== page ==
Find out which ones to worry about.
Where a lump or bump is on the body, along with how it looks and feels, can provide the first clue as to whether it is serious or not and whether you should show it to your doctor immediately or if it can wait. Finding a new lump or bump on your body can be worrisome, especially since, in rare cases, they can mean cancer. But not every bump or lump should cause concern or worry. The good news is that the majority of these lumps are harmless and not a cause for concern.
Lumps and bumps can usually be divided into two broad categories:
- Lesions that involve the skin and skin structures,
- Lesions that involve the tissues beneath the skin are called the subcutaneous connective tissues.
Sometimes, certain types of lesions can involve both the skin and the subcutaneous connective tissues.
Lumps that are not a cause for worry have some typical characteristics.
- Mobile, meaning they move and can be squishy or change form when you touch them.
- Located superficially or in the fat layer of the skin.
- Affected by activity, meaning they can grow large and painful with activity and become smaller and less painful with rest.
These benign or non-worrisome lumps include:
- Cysts, which can form when an oil-producing gland in the skin becomes clogged.
- Lipomas are a collection of harmless fatty cells.
- Swollen lymph nodes, which can accompany some types of infections.
- Swollen lymph nodes that feel like tender, painful lumps on either side of the neck, under the jaw, or armpit.
- Skin tags, small, soft, fleshy growths on the skin.
- Skin abscess, a hard, painful lump that may be red and hot to the touch. Skin abscesses usually contain pus and are a sign of infection.
- Lumps on the head, which are typically benign and are usually a result of ingrown hair, folliculitis, or a recent injury.
- Hives, which are red, raised, itchy, and painful bumps that appear suddenly on the skin. Often caused by an allergic reaction or by stress, most hives last several hours or several days.
- Keloids form when scar tissue continues to grow beyond an injured area to become a large bump on the skin. Keloids are generally not harmful, but they can be disfiguring or itchy.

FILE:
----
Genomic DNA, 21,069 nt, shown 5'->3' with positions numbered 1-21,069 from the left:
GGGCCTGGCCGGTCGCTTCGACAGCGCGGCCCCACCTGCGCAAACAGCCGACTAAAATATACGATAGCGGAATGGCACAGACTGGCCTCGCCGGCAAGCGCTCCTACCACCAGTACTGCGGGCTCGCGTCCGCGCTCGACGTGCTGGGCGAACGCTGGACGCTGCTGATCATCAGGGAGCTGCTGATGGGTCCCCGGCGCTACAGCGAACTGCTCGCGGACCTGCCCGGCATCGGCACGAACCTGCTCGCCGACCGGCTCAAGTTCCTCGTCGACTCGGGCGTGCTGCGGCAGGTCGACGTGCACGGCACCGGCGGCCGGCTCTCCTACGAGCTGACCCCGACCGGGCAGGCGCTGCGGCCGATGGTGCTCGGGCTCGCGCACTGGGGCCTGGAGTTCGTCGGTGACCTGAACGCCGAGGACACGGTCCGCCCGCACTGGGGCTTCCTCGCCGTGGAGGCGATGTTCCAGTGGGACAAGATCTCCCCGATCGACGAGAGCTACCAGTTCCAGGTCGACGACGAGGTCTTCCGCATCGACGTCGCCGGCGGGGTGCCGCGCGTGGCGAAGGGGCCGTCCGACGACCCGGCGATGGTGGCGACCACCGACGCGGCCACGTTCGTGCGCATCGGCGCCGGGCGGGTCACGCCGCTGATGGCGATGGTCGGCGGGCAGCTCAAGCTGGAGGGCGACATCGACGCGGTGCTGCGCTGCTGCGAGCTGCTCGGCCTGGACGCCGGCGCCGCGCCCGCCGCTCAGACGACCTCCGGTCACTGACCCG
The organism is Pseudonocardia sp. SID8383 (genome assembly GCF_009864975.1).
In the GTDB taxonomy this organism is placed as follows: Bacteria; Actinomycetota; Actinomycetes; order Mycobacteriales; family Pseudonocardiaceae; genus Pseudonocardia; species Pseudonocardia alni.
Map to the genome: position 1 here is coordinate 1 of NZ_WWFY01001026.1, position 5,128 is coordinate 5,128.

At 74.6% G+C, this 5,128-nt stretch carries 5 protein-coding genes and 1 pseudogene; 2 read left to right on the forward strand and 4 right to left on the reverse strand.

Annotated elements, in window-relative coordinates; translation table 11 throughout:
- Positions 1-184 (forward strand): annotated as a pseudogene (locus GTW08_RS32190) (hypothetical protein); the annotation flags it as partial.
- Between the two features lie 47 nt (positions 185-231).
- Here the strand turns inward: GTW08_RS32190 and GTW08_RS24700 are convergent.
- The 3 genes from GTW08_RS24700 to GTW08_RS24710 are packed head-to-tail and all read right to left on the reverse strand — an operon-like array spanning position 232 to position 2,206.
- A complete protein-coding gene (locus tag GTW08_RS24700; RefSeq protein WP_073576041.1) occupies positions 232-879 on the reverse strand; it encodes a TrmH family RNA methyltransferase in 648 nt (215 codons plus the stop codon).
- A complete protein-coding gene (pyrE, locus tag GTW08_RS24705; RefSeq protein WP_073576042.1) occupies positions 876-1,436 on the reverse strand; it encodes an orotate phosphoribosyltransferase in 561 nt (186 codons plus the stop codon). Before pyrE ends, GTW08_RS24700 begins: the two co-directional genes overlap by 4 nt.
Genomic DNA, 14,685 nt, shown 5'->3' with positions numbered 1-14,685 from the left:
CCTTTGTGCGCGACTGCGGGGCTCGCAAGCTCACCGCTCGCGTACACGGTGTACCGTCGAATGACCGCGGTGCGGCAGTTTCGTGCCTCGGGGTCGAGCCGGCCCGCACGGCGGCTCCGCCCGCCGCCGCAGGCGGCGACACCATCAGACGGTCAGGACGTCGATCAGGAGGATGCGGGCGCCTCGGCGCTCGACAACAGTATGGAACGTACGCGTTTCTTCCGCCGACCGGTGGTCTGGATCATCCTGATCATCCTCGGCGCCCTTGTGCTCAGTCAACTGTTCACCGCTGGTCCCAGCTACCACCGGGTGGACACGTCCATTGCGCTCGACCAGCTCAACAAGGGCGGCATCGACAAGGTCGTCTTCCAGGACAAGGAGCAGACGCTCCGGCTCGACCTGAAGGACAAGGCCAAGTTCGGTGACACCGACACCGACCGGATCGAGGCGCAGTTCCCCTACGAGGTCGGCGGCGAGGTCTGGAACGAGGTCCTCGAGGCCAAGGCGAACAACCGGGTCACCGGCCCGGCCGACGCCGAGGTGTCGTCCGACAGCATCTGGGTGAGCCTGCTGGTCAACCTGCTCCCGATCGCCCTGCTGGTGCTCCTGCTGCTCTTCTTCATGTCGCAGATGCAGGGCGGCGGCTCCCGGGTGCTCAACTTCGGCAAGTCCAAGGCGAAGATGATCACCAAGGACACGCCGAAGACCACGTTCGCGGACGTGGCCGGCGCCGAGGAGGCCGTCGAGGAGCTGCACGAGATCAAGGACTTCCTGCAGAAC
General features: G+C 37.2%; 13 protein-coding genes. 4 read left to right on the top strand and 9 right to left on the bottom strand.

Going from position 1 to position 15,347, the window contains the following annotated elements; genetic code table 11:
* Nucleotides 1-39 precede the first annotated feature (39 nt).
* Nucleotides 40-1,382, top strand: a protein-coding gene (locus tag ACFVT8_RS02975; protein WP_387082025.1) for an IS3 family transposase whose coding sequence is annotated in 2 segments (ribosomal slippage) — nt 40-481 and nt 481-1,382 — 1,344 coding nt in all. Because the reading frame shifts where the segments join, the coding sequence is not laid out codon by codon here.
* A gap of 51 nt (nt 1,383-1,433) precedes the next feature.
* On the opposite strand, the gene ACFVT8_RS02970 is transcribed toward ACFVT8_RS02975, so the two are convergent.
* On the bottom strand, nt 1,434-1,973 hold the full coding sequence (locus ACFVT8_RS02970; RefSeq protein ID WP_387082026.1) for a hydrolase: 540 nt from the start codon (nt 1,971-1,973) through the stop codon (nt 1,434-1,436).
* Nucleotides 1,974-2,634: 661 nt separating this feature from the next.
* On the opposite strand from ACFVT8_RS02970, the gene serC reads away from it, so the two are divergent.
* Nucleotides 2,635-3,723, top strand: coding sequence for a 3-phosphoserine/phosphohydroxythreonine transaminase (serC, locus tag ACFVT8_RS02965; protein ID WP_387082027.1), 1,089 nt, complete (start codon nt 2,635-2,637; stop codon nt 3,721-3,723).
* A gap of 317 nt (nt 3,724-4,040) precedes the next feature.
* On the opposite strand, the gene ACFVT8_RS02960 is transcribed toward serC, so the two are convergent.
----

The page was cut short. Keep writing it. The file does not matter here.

- Moles come in many shapes, sizes, and colors, and are generally harmless unless they change shape, size, or color. This can be an early sign of skin cancer.
- Warts, small growths on the skin caused by a virus. They are contagious and may spread to other areas or to other people. Warts often go away on their own, but wart treatment is sometimes necessary.
Regardless of the above mentioned characteristics, if a lump or bump lasts for greater than 2 weeks it needs to be evaluated by your doctor.
It is important to be familiar with your body and examine yourself regularly, so you can spot any new changes or lumps quickly and get advice from a doctor if needed. Get into the habit of self-examining your armpits, breasts, or testicles and get to know what is and isn’t ‘normal’ for you.
Lumps that need to be shown to your doctor usually:
- Are hard, painless to touch, and appear suddenly.
- Continue to grow over weeks or months.
- Appear in organs such as the breast, testicle, groin, arms or legs, or neck.
- Are lymph nodes that persist and grow larger over a month or two, for example, in the armpit or neck.
- Starts to bleed or becomes a wound.
- Grow back after being removed.
- Are skin lesions that show asymmetry, color change, or are irregular.
If you notice any of these characteristics in a lump or bump in your body, trust your gut and reach out to your doctor as soon as possible. A thorough history and physical examination are the essential first steps in the evaluation, followed by certain diagnostic tests, which can include lab tests, diagnostic imaging, or biopsies. When it comes to cancer, there can be other accompanying symptoms such as fatigue, bleeding, fever, night sweats, weight gain or loss, changes in bowel habits, and changes in your appetite.
If the lump is benign, it may not require any treatment at all.
Your doctor may decide to monitor it over time and keep track of any changes. If the lump is a cyst and has become inflamed or infected, the doctor may drain it or perform a procedure called an intralesional injection in which medicine is directly injected into the lump in order to treat it. A lump can also be removed from under the skin if necessary. If there is clinical concern, the lump may be biopsied to look more closely at the cells inside the lump. A biopsy is considered the gold standard to rule out anything suspicious, such as a cancerous lesion.
Be your own advocate, and keep an eye out for any changes that are concerning. The earlier you notice any suspicious irregularity and bring it to attention, the better the chances of a successful treatment outcome.